Tuesday, June 23, 2009

DH09: Animating the Knowledge Radio; Text analysis using High Throughput Computing; Appropriate Use Case Modeling for Humanities Documents

This session is chaired by Chuck Bush. The first presentation is by Geoffrey Rockwell (Alberta) and Stefan Sinclair(McMaster). 'Hacking as a Way of Knowing, 2009 presented earlier this year. Wanted to create a literary technology of a sort. (See NiCHE website). Questions posed: What opportunities for use in HPC in humanities? Examples of good practices? Barriers to humanists using HPC facilities? Concrete steps for outreach to DH community?
Recommendations: introductory documentation on HPC for Humanists, training opportunities, fellowships, etc. and visualization is the key.

Big See (website?) created a prototype in DH/HPC visualization, scalable dataset, processing, display weighted centroid in 3D with time. The Big See took a 2 D text work and converted into 3 D art in real time. The final product was a visualization that could be understood as how it was created. Animation ca stand in as a way of understanding of what the final visualization represents. Knowledge Radio goes beyond the Big See in the following way. Instead of a static corpus, why not use a dynamic corpus like streaming data or playable data? Example, a blogger could to examin how a particular word evolves over time over the web. (Code_Swarm project). Voyeur Prototype Radios: three examples: Voyeur website: load your own text box. Second example, LAVA website, line up the use of words in various documents to compare them. The third example is the Balls Reader interface.

Question from audience: this is fun but what interesting questions in the humanities can we answer with these tools?

The second presentation, 'Text analysis of large corpora using High Throughput Computing,' by Mark Hedges, Tobias Blanke, Gerhard Brey, and Richard Palmer, all from King's College in London. HiTHeR: Hight ThroughPut Computing in Humanities e-Research. funded by JISC ENGAGE development program (http://www.engage.ac.uk/). Create a campus grid for high throughput computing and connect to the NGS (National Grid Service). Early project: Nineteenth-Century Serials Edition (NCSE) http://www.ncse.ac.uk This is a digital edition of 6 newspapers and periodicals(3526 issues, 98, 000 pages 427,000 articles). Used Olive's Viewpoint software from microfilm and print works from the British Library. Search by names, places, institutions, subjects, events, genres, and document similarity. Document similarity has advantages unsupervised technology, well established methods. From a user perspective, it is intuitive and supported by ideas from prototype theory. Tested to approaches; TF-IDF and Latent Semantic Indexing. LSI builds relationships based on co-occuring words in multiple documents, exposing underlying relationships. Problem was OCR quality using 19th century newspapers on microfilm was a challenge. Overcame problem by using tokens and their character n-grams as basic textual units. To compare all the articles (longer than 300 characters) would require over 950,000 comparisons: we do not have the time! After three days, only 350 articles had been compared. HPC--relies on specially designed systems whereas HTC (High Throughput Computing)--loosely computing in the form of grid computing environments. Tools used: Condor Toolkit from Scout, and other tools mentioned.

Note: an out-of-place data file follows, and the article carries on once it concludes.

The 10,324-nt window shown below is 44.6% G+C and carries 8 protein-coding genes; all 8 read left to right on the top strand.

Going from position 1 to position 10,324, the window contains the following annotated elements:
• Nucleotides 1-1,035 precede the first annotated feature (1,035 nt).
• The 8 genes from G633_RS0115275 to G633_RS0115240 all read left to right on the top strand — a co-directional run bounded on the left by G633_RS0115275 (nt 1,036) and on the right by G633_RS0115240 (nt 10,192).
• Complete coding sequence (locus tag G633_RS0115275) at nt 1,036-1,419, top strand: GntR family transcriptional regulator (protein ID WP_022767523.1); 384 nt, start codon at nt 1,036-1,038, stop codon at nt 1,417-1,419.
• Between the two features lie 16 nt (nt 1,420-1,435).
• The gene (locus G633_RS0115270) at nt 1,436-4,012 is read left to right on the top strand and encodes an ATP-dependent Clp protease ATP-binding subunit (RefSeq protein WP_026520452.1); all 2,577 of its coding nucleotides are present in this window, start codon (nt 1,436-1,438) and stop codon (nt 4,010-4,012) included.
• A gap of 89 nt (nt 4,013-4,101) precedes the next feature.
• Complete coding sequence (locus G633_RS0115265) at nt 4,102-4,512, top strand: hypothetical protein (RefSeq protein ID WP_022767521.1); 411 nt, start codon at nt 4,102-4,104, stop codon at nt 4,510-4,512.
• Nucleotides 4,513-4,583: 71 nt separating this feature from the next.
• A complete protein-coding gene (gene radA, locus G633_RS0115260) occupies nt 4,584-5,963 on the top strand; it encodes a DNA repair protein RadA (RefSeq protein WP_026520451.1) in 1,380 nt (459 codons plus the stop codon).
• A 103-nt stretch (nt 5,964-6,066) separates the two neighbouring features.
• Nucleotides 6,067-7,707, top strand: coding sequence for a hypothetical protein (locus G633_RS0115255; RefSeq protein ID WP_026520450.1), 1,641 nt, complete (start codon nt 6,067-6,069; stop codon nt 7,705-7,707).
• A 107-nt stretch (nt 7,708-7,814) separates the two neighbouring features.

Evaluation of the HiTHeR project. Problems: no TREC (Text retrieval ....), we can identify false positives, we will almost never know about false positives, we will never know what we didn't find, and what is 'similarity'? Similarity depends on the user's perspective.

The third presentation is 'Appropriate Use Case Modeling for Humanities Documents', Aja Teehan and John Keating at the National University of Ireland, Maynooth. The An Foras Feasa (website) Institute for Research in Irish Historical and Cultural Traditions. 400 meter scroll with about a metre wide. Used Activity Theory, considers human activities as a complex, socially situated phenomena. These activities result in tools. AT is a useful tool to model the activities of the digital humanities. HCI has 'ignored the the study of artifacts, insisting on the mental representations as the proper focus of study; AT is seen as a way of addressing this deficit.' An example would be data encoding., where it involves modeling raw data in order to manipulate and query it. 'How do we know for which information we will be able to mine?' XML:TEI is a single use case text encoding method. We are interested in producing Human Usable Texts which require a different kind of encoding to XML:TEI since our activities are different. Document encoding as a community activity should be encouraged. A process of Document Encoding was illustrated by Aja Teehan. physical-->logical-->interaction. Encoding occurs on each level, the choice of tool changes depending on the human activity. Software engineers use Use Cases to model Activity. 'Primary Use Cases are those that are aligned to the original reason for encoding the data.' Example, medical records should support querying for medical data for primary concern and for secondary concern, prosopography searches. Example, 'The Chymistry of Sir Isaac Newton' contains the notebooks of Newton. A primary Use Case would be a query about 'how many experiments did Newton conduct using copper?' Conclusions: we adopted whole system approach using AT Conversational Framework, GOMS--Goals, operators, methods and Selection, SFL--to examinie the activities of the communities. We developed text encoding systems that support human usable texts. The identification, selection and realization of appropriate Use Cases in necessary for document encoding and the production of human usable texts. Demo: The alcala account book project.

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